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The use of AI in IT services: Understanding the shift

Artificial Intelligence (AI) is making its presence felt everywhere, even in IT operations, and most definitely in the area of cloud management, cloud services and service desks.

Zoho Labs’ Product Manager, Ramprakash Ramamoorthy talks to Enterprise IT News about trends and use cases.

EITN: Please share trends about the use of AI in a) cloud management and cloud services, b) service desks ie. Chatbots, virtual assistants, contextual knowledge, predictive analytics etc, c) other IT functions that support business services.

Ramprakash:

Trends of AI in cloud management and cloud services

The enormous growth of cloud computing has resulted in a huge amount of data generated from cloud management systems. Proper analysis of these data points is crucial for businesses to provide the best customer experience and better manage cloud costs, but traditional rule-based systems don’t offer clear insights on the huge volume of data available for analysis. This is where AI steps in. Utilising AI to analyse vast amounts of collected data helps techs gain a deep understand of their systems. This means better alerting, proactive monitoring of availability, identification of the root cause of failure events, etc. For example, when deployed correctly, AI systems can predict outages, help provide proactive infrastructure management, and ensure better service availability.

Trends of AI in Service Desks

Managing the service desk is a different ball game compared to managing cloud services. In cloud management, most data is machine generated, whereas in service desks, most data is human generated. Powerful natural language processing (NLP) techniques are being deployed in modern service desk solutions, such as through chatbots. Simply put, AI in service desks can offer a productivity boost and better turn around times for service tickets. For instance, whenever a new ticket comes in via email, the NLP techniques can recognize the context of the email and assign it to the right technician based on similar interactions from the past. This helps improve the speed of ticket resolution and ensures better productivity by service agents. Chatbots could also help users receive immediate assistance for simpler queries.

 EITN: What do all of the trends above translate to for the business? Please share top 3 examples? 

 Ramprakash: Infrastructure management is crucial for any business today. Non-availability of services could mean huge revenue losses and can negatively affect an organisation’s reputation. With the right adoption of AI, companies can maximize employee productivity and enhance the customer experience.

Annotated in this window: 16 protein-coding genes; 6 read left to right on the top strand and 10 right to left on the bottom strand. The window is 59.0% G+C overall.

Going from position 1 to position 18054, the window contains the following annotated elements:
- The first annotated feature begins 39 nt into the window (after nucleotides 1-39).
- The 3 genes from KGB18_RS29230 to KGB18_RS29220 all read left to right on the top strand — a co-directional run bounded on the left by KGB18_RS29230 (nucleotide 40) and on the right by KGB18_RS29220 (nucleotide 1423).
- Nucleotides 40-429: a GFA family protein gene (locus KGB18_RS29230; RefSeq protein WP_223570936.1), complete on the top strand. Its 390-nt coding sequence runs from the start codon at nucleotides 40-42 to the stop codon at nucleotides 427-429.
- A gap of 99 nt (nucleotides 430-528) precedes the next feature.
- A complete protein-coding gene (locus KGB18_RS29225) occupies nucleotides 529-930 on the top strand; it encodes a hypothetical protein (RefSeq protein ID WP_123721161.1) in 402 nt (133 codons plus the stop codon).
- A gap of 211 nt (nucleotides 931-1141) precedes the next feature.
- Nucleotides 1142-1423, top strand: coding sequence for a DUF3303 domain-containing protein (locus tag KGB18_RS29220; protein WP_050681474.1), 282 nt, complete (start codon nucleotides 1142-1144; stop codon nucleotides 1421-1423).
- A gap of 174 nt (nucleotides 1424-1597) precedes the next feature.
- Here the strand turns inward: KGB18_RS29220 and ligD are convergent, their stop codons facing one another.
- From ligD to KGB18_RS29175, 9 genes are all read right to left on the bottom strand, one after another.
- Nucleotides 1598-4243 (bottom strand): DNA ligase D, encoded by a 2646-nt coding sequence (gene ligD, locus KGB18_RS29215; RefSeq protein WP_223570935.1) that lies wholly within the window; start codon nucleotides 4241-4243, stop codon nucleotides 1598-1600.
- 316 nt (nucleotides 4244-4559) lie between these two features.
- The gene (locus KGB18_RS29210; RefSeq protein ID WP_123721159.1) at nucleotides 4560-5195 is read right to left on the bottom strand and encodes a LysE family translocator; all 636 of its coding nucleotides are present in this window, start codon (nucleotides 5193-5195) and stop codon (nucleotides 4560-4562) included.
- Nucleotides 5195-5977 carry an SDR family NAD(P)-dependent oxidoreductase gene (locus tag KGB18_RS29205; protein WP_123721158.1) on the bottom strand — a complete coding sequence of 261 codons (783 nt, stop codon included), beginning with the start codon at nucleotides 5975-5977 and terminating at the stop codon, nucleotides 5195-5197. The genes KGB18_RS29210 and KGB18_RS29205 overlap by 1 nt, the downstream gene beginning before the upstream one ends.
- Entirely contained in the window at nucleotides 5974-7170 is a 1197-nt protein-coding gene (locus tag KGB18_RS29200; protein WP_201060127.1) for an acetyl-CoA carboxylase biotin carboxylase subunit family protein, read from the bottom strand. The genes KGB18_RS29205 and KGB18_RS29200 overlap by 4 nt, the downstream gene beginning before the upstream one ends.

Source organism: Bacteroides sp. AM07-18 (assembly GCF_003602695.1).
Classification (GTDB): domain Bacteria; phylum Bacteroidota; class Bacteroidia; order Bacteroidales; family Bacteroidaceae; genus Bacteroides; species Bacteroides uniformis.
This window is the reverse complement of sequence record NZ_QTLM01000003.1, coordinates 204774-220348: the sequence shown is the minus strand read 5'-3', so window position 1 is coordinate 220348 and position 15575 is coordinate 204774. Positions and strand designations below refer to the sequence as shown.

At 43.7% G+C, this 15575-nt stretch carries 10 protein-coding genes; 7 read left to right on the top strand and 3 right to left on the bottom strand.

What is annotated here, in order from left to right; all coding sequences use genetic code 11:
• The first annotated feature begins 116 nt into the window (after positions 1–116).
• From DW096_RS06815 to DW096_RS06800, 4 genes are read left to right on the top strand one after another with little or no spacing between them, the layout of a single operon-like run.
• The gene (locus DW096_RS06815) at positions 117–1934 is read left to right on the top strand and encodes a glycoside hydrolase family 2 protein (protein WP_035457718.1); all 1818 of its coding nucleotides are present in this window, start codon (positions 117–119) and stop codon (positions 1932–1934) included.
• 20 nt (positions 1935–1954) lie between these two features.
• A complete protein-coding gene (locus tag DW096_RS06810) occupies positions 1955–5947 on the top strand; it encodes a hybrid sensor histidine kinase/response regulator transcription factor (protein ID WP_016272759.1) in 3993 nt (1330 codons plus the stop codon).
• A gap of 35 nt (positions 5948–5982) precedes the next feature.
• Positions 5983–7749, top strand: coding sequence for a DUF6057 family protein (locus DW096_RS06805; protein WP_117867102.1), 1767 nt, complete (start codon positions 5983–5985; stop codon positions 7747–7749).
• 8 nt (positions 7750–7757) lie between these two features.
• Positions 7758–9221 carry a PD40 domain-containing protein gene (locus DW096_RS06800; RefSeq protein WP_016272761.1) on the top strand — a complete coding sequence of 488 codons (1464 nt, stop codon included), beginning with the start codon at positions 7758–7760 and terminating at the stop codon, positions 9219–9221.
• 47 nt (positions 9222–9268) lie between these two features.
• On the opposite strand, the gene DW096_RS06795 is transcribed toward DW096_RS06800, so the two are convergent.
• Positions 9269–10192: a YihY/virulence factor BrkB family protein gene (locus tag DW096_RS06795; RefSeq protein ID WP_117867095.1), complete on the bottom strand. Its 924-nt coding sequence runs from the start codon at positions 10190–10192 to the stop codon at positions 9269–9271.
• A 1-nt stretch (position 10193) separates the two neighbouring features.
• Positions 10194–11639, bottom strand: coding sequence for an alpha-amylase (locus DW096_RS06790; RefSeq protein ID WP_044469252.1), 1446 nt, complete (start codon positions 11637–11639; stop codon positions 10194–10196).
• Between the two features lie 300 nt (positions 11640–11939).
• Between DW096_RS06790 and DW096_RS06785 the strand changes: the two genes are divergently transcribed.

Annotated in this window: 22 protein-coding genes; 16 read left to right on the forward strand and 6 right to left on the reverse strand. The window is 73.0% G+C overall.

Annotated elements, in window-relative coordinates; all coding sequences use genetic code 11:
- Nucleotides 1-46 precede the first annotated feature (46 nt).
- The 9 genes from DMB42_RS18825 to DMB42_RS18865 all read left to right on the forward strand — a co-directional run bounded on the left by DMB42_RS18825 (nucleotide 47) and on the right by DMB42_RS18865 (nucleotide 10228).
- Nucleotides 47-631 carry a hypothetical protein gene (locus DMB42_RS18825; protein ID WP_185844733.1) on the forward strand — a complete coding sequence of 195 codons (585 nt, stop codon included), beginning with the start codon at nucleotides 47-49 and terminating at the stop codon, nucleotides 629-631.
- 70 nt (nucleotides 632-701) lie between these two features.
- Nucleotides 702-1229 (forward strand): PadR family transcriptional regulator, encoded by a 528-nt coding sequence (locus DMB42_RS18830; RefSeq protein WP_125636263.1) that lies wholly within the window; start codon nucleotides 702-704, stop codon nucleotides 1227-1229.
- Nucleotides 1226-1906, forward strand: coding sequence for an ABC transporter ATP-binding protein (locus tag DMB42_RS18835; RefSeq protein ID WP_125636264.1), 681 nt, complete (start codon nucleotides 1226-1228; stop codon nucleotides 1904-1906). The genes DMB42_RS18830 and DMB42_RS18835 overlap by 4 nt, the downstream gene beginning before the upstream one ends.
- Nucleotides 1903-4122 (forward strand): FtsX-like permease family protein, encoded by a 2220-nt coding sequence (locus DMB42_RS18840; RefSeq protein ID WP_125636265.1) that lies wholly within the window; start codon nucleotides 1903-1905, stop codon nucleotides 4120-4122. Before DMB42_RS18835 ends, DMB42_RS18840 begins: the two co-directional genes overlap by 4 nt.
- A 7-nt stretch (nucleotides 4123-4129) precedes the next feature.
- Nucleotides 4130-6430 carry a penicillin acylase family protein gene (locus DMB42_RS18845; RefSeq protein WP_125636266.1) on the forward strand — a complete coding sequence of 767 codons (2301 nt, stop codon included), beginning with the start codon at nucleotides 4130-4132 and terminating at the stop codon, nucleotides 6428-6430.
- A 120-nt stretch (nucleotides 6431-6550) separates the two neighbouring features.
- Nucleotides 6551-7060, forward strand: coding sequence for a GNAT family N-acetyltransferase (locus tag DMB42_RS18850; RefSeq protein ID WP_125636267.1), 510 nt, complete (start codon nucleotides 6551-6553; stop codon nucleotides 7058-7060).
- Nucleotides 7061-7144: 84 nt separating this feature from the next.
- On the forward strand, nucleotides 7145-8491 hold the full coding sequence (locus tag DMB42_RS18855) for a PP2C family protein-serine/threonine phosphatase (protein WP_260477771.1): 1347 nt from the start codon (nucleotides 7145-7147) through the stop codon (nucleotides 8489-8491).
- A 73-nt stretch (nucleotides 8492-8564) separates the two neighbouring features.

Consider this scenario for AI automating your IT infrastructure:

  1. Your logs and security platform determine there is an unusual surge of web traffic for a particular time of the day.
  2. Your monitoring systems predict that your system might go down in an hour given the current traffic. It also raises a ticket in your service desk with the highest priority.
  3. The service desk assigns the ticket to the correct technician and also pulls up a similar, past ticket that indicates the issue was resolved last time by adding more servers. It also points out that there are sufficient servers in the inventory.
  4. The agent then validates the recommendation of the service desk and will add the servers available in the inventory to production if requested. The system becomes stable, and the monitoring system sends out a detailed root cause analysis (RCA) to the stake holders.

This is how AI can connect the dots and ensure seamless IT infrastructure management.

EITN: What must CIOs do to prepare their IT teams for a shift in IT infrastructure? Please also explain this IT infrastructure shift, what is it and what does it mean for a business organisation?

Ramprakash: With AI incorporated into multiple aspects of IT infrastructure management, organisations will have to adapt to the changes that come along with implementing this technology. AI is enabling decision automation across the stack. Businesses have to ensure that the existing process hierarchy also factors in the decisions obtained from the AI system.

What has traditionally been a deterministic process, now has a tinge of probability to it. Traditionally, decision-making has been a yes-no procedure, but AI has introduced a tinge of probability to the process. In many organisations today, monitoring systems issue an alert when there is trouble with a particular server. But an AI-powered monitoring system can advise that there will be a 60 percent chance a particular service will fail in the next hour. The impact of advisories of this type can be factored into the organisation’s IT workflows if management choose to embrace AI.

It will be up to the CIO to drive the change to adopt AI across the organisation. Designing and modifying existing hierarchies to make them flexible enough to accommodate probabilistic decisions across various workflows in the organisation is the most important role of a CIO in enabling AI. In short, businesses will need to make quick adjustments to their existing workflows to reap the benefits that AI can provide.